The CKD cohort had a mean age of 74.5, 80.9% non-Hispanic white (NHW), and 64.4% urban residence. TBI had a mean age of 49.7, 76.4% NHW, and 70% urban. Diabetes had a mean age of 66.9, 63.8% NHW, and 70.9% urban. For Veterans with CKD, rates of multimorbidity in non-Hispanic blacks (NHB) were 1.16 times higher in urban areas and 1.10 times higher in rural areas compared to NHW. Diabetes and TBI were similar with rates for NHB 1.05 higher in urban areas and 0.97 lower in rural areas for both diseases.

Implications:
Multimorbidity rates vary for traditionally disadvantaged groups including non-Hispanic blacks and rural Veterans, across three major chronic illnesses. Given the impact of multimorbidity on mortality and health outcomes, patient management system should take these variations into account to minimize its contribution to existing equity gaps.

Impacts:
Challenges faced by Veterans with high multimorbidity necessitate more coordinated and multi-faceted management addressing clinical and social factors. Variations in multimorbidity seen between and within three chronic diseases suggest development of policies and guidelines that provide a culturally tailored approach to chronic disease clusters and leverages health technology to better address the needs of Veterans.


44. Homelessness Predictors among Veterans Requesting Services at the Homeless Program of the VA Caribbean Healthcare System

Authors: Rivera-Rivera N, Villarreal AA

Affiliation: Research & Development Service, VA Caribbean Healthcare System

Objectives: Research in the last 40 years has found that veterans are at a greater risk of becoming homeless when compared with the general population. While VA efforts have reduced veteran homelessness by 36 percent, there has been an increase in Puerto Rico. Recent studies have identified factors that predispose veterans to homelessness as: extreme poverty, social isolation, post-military psychiatric disorders, substance use disorders, low social support, welfare policies, housing affordability and availability, the job market, bad conduct or dishonorable discharges and childhood foster care experiences. However, there is limited information regarding the validity of these predictors with Hispanic veterans.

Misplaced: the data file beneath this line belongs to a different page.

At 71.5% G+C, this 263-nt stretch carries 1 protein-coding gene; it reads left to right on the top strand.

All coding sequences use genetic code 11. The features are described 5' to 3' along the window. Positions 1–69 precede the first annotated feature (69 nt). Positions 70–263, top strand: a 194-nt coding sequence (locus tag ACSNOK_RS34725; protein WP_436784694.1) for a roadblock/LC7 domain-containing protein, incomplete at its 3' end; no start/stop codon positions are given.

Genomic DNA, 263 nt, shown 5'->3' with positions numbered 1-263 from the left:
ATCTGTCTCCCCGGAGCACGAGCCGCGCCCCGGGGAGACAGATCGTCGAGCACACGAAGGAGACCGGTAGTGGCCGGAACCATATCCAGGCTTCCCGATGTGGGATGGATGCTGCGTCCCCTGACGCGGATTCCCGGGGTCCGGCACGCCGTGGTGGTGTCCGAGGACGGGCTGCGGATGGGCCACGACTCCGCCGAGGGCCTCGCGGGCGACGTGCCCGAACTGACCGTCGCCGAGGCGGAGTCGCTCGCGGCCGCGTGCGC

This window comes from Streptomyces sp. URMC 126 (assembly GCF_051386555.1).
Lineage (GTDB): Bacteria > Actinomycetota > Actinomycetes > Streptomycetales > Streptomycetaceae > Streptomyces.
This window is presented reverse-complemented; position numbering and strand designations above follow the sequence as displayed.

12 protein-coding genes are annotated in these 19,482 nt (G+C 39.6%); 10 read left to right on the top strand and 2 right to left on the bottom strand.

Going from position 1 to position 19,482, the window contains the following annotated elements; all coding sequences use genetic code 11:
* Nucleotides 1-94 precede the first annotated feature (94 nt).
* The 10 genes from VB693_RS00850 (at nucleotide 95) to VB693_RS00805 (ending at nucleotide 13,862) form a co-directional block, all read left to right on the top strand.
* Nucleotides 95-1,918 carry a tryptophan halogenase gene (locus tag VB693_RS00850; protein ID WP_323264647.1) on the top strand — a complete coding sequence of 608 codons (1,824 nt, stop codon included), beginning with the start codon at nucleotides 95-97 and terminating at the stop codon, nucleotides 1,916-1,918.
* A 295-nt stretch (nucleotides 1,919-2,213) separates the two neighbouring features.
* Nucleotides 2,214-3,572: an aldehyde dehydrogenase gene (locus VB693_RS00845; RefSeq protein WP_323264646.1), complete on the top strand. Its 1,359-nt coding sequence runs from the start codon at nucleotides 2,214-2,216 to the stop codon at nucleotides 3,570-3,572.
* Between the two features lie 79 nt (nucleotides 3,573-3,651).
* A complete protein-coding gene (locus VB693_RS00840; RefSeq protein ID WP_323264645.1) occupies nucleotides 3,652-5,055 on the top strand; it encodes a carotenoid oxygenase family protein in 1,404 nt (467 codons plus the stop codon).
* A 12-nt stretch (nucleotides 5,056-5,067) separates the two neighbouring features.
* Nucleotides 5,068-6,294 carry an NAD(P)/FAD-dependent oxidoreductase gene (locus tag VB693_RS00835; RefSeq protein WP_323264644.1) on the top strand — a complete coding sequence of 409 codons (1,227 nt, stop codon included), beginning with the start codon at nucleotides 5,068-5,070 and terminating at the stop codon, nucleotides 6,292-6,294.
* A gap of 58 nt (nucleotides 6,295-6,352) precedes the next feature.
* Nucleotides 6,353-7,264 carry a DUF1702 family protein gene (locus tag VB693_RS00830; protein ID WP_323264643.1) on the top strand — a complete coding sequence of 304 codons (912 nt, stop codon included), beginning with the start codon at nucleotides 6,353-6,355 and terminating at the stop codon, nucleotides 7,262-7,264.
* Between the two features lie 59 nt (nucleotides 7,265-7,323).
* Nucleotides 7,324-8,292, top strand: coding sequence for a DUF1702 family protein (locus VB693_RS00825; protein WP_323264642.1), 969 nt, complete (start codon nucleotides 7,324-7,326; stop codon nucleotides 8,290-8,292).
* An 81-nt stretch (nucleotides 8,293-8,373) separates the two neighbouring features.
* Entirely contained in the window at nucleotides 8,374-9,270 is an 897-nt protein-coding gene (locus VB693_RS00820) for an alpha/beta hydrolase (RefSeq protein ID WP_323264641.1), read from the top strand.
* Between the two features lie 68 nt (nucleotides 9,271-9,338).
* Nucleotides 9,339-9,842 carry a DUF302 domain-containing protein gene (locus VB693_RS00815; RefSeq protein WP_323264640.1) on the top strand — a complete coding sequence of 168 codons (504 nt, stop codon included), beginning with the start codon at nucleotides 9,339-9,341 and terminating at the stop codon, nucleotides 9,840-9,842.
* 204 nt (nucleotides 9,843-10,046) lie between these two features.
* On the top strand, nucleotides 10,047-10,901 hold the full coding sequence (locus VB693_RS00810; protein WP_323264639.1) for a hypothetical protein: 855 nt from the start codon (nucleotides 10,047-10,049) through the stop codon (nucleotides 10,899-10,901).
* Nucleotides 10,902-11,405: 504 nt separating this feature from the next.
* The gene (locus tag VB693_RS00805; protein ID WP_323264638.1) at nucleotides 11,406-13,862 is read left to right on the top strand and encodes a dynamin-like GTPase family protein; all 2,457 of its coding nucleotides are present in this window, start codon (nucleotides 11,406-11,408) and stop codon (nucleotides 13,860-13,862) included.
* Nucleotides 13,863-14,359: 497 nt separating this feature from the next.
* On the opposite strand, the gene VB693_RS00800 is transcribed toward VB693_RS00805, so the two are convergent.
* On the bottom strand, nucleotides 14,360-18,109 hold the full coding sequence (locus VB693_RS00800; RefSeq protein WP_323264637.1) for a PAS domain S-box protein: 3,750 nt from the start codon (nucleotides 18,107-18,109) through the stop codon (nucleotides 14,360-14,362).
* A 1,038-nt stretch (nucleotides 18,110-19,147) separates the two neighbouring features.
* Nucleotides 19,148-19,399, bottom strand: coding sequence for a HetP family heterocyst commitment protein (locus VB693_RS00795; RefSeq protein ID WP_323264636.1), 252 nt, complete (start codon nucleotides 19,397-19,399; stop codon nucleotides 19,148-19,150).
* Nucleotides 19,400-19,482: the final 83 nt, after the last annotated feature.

Methods:
We evaluated 684 homeless veterans' records to assess these predictors and surveyed 27 homeless veterans to assess military and homeless experiences, mental health, drug/alcohol use and VA Services utilization. Chi-Squared, Mann-Whitney test and Fisher's exact test were performed. Outcomes included 30 Day and Lifetime usage of alcohol, drugs and psychological conditions.

Results:
The analyses indicated that low social support, high poverty levels, unemployment, substance use and post-military psychological disorders were the predominant predictors. Alcohol (64%) and cocaine (63.2%) were the substances of preference while depression (62.6%) was the commonest psychological diagnosis. Fisher exact test found that participants had the most difficulty finding housing, food, extra money and employment after military service. Analyses confirmed the incursion of OEF/OIF/OND and women homeless veterans and its profile change impact.

Implications:
Results suggest that the VACHS Homeless Program should focus their efforts in the treatment of post-military psychological disorders and substance use while providing employment assistance. Moreover, social support interventions should be developed to build and maintain social networks that provide supportive relationships for behavior change.

Impacts: